Rig data paints mixed oil picture

A lot depends on efficiency and productivity rates in key shale basins.

By Daniel J. Graeber

DENVER, March 19 (UPI) -- Industry data show the number of rigs deployed in shale-rich U.S. states is a poor indicator of industry health, though government records suggest otherwise.

North Dakota state data show 107 active rigs as of Thursday, down 45 percent year-on-year and 3.6 percent less than last week. The rig count of 111 last week was the lowest since April 2010.


Bentek Energy, a forecasting division of energy reporting agency Platts, found crude oil production in and around the Bakken shale formation in North Dakota averaged 1.2 million barrels per day. That is around 276,000 bpd higher than February 2014, despite the drop off.

"Producers are countering the decline in rig count with a drive for efficiency gains in drilling and completion techniques and an increased focus on their more productive acreage," Catherine Bernardo, Bentek's manager of energy analysis, said in a statement.

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Data from the North Dakota Industrial Commission found the 1.19 million bpd produced in January, the last full month for which data are available from the agency, was 2.5 percent less than the all-time high reported in December.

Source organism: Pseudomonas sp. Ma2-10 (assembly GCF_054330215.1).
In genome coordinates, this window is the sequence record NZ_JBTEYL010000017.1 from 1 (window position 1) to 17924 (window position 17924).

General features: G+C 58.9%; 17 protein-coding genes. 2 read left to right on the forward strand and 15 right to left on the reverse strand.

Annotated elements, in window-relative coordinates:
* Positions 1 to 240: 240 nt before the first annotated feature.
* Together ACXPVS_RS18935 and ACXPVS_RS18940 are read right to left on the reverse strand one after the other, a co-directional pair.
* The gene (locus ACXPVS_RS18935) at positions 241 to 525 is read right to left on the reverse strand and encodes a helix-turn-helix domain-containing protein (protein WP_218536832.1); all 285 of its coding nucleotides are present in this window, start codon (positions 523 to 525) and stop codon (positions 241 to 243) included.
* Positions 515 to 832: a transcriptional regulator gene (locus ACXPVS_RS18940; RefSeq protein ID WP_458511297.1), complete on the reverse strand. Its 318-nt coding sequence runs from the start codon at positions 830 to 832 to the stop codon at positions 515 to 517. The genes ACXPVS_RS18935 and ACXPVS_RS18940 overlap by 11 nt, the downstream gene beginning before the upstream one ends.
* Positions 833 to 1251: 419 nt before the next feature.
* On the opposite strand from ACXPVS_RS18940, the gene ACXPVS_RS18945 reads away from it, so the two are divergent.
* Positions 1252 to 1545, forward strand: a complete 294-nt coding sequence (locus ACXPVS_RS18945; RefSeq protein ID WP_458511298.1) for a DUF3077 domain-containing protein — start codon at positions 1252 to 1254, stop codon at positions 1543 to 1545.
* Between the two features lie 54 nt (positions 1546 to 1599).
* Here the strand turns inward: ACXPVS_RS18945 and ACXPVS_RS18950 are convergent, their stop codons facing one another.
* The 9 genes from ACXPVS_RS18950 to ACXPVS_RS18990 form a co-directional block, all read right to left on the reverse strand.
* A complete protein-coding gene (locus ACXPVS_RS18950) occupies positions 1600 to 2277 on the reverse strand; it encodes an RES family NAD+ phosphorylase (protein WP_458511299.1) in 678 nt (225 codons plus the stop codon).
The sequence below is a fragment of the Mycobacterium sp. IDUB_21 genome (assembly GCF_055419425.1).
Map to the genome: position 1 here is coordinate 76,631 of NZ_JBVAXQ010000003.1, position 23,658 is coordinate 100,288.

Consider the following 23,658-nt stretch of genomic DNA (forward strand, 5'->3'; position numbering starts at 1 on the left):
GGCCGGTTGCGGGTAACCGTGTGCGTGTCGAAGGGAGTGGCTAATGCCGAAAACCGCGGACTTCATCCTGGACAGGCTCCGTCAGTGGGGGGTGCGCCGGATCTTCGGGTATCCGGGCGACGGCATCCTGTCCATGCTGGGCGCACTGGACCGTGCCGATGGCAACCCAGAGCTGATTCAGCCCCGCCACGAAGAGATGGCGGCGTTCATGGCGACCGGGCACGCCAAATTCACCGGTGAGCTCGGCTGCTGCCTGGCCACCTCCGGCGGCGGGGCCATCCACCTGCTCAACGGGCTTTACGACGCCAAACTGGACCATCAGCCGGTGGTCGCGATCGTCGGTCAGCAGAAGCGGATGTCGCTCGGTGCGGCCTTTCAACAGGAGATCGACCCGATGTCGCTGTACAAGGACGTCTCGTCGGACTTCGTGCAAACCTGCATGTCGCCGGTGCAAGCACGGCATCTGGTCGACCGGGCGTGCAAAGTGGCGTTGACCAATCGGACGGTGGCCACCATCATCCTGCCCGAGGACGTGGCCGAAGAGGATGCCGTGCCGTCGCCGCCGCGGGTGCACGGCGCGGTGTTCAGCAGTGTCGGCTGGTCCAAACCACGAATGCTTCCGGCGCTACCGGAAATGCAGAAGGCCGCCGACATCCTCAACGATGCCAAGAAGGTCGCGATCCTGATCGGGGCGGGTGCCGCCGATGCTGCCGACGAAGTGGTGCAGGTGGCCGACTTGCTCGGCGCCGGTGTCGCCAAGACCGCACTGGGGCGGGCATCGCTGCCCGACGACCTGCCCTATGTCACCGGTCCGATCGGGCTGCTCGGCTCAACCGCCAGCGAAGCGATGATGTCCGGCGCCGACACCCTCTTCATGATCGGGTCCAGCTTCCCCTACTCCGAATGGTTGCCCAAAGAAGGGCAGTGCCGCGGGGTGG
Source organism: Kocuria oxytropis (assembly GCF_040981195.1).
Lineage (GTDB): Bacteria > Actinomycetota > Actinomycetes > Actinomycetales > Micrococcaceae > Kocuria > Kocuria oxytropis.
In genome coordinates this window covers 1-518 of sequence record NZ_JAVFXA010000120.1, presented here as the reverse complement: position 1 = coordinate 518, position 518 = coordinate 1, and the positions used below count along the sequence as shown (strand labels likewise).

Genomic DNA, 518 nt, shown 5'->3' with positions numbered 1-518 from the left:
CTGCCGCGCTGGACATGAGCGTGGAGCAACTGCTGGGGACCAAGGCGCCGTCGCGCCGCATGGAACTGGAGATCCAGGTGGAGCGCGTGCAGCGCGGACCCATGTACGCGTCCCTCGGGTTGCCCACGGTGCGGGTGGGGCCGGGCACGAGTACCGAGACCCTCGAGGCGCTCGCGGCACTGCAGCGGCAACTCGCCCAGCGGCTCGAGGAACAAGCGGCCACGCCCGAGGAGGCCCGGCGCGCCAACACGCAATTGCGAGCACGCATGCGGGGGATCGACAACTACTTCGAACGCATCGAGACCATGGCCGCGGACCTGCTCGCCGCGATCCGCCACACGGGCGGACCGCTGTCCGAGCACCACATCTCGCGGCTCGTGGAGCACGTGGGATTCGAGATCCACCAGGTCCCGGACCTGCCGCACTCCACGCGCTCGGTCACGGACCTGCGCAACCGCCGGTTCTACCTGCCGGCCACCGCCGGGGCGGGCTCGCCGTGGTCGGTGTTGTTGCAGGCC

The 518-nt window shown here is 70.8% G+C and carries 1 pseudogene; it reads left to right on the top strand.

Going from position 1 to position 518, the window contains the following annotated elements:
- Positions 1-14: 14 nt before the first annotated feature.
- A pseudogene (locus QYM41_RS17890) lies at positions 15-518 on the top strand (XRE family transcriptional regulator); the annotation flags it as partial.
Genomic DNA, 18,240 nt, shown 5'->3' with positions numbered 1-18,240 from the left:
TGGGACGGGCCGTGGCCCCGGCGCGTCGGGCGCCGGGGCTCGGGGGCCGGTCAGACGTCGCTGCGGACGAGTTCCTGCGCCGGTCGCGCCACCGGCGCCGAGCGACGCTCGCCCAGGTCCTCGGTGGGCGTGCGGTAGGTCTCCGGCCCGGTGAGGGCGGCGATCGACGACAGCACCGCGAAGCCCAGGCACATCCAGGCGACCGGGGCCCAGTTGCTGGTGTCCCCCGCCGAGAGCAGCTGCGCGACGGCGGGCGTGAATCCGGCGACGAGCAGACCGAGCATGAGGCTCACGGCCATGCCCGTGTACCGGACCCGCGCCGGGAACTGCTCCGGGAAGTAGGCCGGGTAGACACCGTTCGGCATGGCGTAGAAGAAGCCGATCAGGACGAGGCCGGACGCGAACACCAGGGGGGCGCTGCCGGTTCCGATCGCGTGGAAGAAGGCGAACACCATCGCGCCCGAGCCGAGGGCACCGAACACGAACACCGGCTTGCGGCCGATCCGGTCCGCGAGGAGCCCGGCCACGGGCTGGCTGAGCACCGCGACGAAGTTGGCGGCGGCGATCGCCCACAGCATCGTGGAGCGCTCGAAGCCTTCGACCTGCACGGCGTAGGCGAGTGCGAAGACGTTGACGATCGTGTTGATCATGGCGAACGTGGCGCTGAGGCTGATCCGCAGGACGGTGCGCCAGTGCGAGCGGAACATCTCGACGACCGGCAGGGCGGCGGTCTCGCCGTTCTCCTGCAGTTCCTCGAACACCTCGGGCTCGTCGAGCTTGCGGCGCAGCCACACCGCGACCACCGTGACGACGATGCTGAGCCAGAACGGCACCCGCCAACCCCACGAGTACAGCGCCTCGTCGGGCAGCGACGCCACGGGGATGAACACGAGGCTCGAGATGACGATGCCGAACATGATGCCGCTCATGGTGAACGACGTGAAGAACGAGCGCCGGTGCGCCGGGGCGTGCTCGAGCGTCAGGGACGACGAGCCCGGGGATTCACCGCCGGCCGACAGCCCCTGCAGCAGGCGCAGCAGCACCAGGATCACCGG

Data in a drilling productivity report from the U.S. Energy Information Administration, meanwhile, finds net production from key shale basins in the United States may slow down in April. Of the seven shale basins reviewed, including Bakken, only the Permian shale in western Texas shows a projected gain.


Bentek, however, finds production from the Eagle Ford shale basin in Texas increased 3.1 percent year-on-year to average 1.6 million bpd. Yet, when combined with the Niobrara shale in Colorado, EIA data show expected production from Bakken and Eagle Ford will drop off by 24,000 bpd by April, which would be the first decline since EIA drilling record-keeping began in 2013.

EIA attributed the drop off in rig deployments to the low price of oil and subsequent spending cuts.

"When producers make the decision to lay down some drilling rigs, they generally start by idling the older, least-efficient ones first," it said in a Wednesday brief. "The effect on production depends on the productivity of the remaining rigs."

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